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Mr. DONNELLY of Indiana. Mr. Chair, I rise in support of the DeLauro amendment.
The underlying bill slashes Commodity Futures Trading Commission funding to levels well below what is needed to implement the Dodd-Frank Wall Street Reform and Consumer Protection Act. Dodd-Frank will ensure the CFTC receives information on swap trading and it also directs the CFTC to set position limits on swaps and futures. These provisions are crucial to monitoring and understanding the role of speculation in the energy commodity markets.
Oil rose above $140 per barrel in the summer of 2008, only to fall below $40 per barrel six months later. The prices of commodities rise and fall; however, it is difficult to explain a 70 percent price drop without wondering about the role of speculators. Just 10 years prior to that oil shock, in 1998, hedgers--producers or commercial users of commodities who use the markets to offset price risk--outnumbered speculators by a ratio of three to one. Now speculators outnumber hedgers by a ratio of four to one.
CFTC Commissioner Barton Chilton feels that the increased amount of speculation in the market is a reason to put limits on speculation. CFTC Chairman Gary Gensler has stated that it is necessary to ``address excessive speculation through aggregated position limits.'' Even Goldman Sachs reported that speculators could be driving up oil prices by up to $27 per barrel, saying that there was an eight to 10 cent increase in the price of oil for every million barrels of oil held by speculators.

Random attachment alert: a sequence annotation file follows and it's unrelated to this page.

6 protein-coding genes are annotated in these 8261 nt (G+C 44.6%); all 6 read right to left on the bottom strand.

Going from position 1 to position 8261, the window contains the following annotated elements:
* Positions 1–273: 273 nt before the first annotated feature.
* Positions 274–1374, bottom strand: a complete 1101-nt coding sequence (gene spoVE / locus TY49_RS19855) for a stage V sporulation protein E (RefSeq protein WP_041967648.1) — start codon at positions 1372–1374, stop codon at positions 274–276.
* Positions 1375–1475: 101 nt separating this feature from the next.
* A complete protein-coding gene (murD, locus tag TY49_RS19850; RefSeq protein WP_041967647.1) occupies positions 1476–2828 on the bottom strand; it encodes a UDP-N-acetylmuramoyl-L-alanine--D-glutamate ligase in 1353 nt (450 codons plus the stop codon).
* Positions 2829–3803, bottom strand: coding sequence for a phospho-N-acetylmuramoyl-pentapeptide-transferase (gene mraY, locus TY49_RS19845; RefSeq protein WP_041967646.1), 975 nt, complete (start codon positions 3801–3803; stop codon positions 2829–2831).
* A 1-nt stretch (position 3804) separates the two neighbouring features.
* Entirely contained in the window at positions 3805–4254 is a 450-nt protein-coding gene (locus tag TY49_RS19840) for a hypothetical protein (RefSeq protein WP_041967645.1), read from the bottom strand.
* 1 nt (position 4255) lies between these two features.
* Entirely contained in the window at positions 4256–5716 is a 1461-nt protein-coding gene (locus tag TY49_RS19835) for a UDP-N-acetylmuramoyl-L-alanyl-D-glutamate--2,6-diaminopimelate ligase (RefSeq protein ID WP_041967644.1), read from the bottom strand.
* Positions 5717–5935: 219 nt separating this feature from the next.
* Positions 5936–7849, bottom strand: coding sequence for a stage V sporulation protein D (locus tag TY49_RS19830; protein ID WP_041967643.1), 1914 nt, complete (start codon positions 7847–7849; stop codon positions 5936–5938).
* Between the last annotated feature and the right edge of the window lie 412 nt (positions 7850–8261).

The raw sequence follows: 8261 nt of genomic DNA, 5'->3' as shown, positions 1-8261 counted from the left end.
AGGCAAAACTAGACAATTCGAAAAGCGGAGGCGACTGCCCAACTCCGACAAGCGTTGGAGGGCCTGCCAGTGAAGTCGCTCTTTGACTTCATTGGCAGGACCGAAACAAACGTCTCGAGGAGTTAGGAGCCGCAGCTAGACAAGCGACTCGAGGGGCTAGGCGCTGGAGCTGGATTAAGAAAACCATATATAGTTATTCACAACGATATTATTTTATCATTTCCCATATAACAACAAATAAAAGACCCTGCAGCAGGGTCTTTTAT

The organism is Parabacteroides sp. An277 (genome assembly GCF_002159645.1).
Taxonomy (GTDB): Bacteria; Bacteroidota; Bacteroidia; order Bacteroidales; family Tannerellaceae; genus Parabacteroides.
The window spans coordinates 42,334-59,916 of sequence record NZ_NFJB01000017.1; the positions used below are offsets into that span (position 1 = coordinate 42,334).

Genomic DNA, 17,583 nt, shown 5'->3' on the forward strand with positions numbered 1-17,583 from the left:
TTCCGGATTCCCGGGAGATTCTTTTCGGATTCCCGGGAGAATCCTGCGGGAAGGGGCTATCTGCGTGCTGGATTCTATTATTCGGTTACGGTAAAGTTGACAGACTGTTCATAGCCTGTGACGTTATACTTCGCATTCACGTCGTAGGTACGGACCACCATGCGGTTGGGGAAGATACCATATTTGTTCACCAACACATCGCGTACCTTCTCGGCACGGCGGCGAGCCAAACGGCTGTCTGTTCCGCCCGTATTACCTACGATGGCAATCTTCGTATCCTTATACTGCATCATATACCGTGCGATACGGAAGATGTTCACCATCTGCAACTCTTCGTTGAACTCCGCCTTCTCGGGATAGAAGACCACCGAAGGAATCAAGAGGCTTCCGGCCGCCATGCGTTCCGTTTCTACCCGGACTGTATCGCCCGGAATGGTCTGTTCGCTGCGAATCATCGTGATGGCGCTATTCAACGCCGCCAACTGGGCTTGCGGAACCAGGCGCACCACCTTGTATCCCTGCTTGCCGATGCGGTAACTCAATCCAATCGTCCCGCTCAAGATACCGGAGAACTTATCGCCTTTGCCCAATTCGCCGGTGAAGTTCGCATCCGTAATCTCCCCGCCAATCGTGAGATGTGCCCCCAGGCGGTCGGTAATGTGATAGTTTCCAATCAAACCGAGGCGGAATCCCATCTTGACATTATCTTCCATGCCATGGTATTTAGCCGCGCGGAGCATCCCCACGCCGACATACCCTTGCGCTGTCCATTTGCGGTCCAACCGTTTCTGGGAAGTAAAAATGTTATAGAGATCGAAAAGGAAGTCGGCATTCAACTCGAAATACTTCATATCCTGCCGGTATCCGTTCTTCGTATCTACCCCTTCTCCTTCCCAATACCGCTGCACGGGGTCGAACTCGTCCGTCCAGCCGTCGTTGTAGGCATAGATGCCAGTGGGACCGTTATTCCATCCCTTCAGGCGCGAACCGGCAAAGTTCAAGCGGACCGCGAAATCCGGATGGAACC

With all this in mind, I cannot understand why Congress would move to handcuff the CFTC. Earlier this year, oil topped $110 per barrel and gas prices hit $4 per gallon. Previous oil price spikes have come in the summer, and already in April working families had to make tough decisions as gas prices approach the all-time high. While speculators may not be the single driving force behind dramatically increasing oil and gas prices, I do believe their role is not insignificant and that we must ensure the CFTC has the resources it needs to keep speculators in check.
I believe it is unconscionable that while Americans face the prospect of a summer of record-high oil prices, this bill would deny funding to the CFTC for putting in place position limits that could help deter, detect, and measure any inappropriate speculation that might drive up the costs of oil.
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